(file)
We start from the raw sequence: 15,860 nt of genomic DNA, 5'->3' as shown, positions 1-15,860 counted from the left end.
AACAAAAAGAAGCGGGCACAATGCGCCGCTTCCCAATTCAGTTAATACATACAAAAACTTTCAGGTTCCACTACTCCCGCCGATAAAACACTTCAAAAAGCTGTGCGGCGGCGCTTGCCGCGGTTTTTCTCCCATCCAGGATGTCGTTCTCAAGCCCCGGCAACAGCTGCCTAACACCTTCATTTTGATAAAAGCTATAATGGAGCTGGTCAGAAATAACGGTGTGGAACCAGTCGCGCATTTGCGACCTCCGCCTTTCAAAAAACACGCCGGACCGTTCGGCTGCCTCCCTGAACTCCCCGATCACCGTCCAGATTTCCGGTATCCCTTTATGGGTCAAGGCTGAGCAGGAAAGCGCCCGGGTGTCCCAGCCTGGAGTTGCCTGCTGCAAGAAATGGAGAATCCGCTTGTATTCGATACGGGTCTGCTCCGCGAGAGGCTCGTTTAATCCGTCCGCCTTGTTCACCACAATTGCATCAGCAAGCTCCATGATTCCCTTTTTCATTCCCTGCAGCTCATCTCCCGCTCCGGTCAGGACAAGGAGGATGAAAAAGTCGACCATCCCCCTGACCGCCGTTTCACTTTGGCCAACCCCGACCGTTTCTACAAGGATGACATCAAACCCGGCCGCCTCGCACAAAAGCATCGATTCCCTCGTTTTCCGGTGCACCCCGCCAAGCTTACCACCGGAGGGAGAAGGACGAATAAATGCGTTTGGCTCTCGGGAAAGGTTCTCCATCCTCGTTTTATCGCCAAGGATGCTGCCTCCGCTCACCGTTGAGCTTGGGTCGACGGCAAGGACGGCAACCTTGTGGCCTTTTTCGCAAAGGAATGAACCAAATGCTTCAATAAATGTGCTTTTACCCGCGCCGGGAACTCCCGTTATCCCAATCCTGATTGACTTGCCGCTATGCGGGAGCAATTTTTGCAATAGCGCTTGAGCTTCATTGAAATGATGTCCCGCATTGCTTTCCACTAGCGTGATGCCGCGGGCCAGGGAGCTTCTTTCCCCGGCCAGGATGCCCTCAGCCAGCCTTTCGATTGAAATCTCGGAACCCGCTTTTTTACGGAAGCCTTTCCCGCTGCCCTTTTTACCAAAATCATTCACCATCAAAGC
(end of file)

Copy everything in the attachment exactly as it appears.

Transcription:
We start from the raw sequence: 15,860 nt of genomic DNA, 5'->3' as shown, positions 1-15,860 counted from the left end.
AACAAAAAGAAGCGGGCACAATGCGCCGCTTCCCAATTCAGTTAATACATACAAAAACTTTCAGGTTCCACTACTCCCGCCGATAAAACACTTCAAAAAGCTGTGCGGCGGCGCTTGCCGCGGTTTTTCTCCCATCCAGGATGTCGTTCTCAAGCCCCGGCAACAGCTGCCTAACACCTTCATTTTGATAAAAGCTATAATGGAGCTGGTCAGAAATAACGGTGTGGAACCAGTCGCGCATTTGCGACCTCCGCCTTTCAAAAAACACGCCGGACCGTTCGGCTGCCTCCCTGAACTCCCCGATCACCGTCCAGATTTCCGGTATCCCTTTATGGGTCAAGGCTGAGCAGGAAAGCGCCCGGGTGTCCCAGCCTGGAGTTGCCTGCTGCAAGAAATGGAGAATCCGCTTGTATTCGATACGGGTCTGCTCCGCGAGAGGCTCGTTTAATCCGTCCGCCTTGTTCACCACAATTGCATCAGCAAGCTCCATGATTCCCTTTTTCATTCCCTGCAGCTCATCTCCCGCTCCGGTCAGGACAAGGAGGATGAAAAAGTCGACCATCCCCCTGACCGCCGTTTCACTTTGGCCAACCCCGACCGTTTCTACAAGGATGACATCAAACCCGGCCGCCTCGCACAAAAGCATCGATTCCCTCGTTTTCCGGTGCACCCCGCCAAGCTTACCACCGGAGGGAGAAGGACGAATAAATGCGTTTGGCTCTCGGGAAAGGTTCTCCATCCTCGTTTTATCGCCAAGGATGCTGCCTCCGCTCACCGTTGAGCTTGGGTCGACGGCAAGGACGGCAACCTTGTGGCCTTTTTCGCAAAGGAATGAACCAAATGCTTCAATAAATGTGCTTTTACCCGCGCCGGGAACTCCCGTTATCCCAATCCTGATTGACTTGCCGCTATGCGGGAGCAATTTTTGCAATAGCGCTTGAGCTTCATTGAAATGATGTCCCGCATTGCTTTCCACTAGCGTGATGCCGCGGGCCAGGGAGCTTCTTTCCCCGGCCAGGATGCCCTCAGCCAGCCTTTCGATTGAAATCTCGGAACCCGCTTTTTTACGGAAGCCTTTCCCGCTGCCCTTTTTACCAAAATCATTCACCATCAAAGC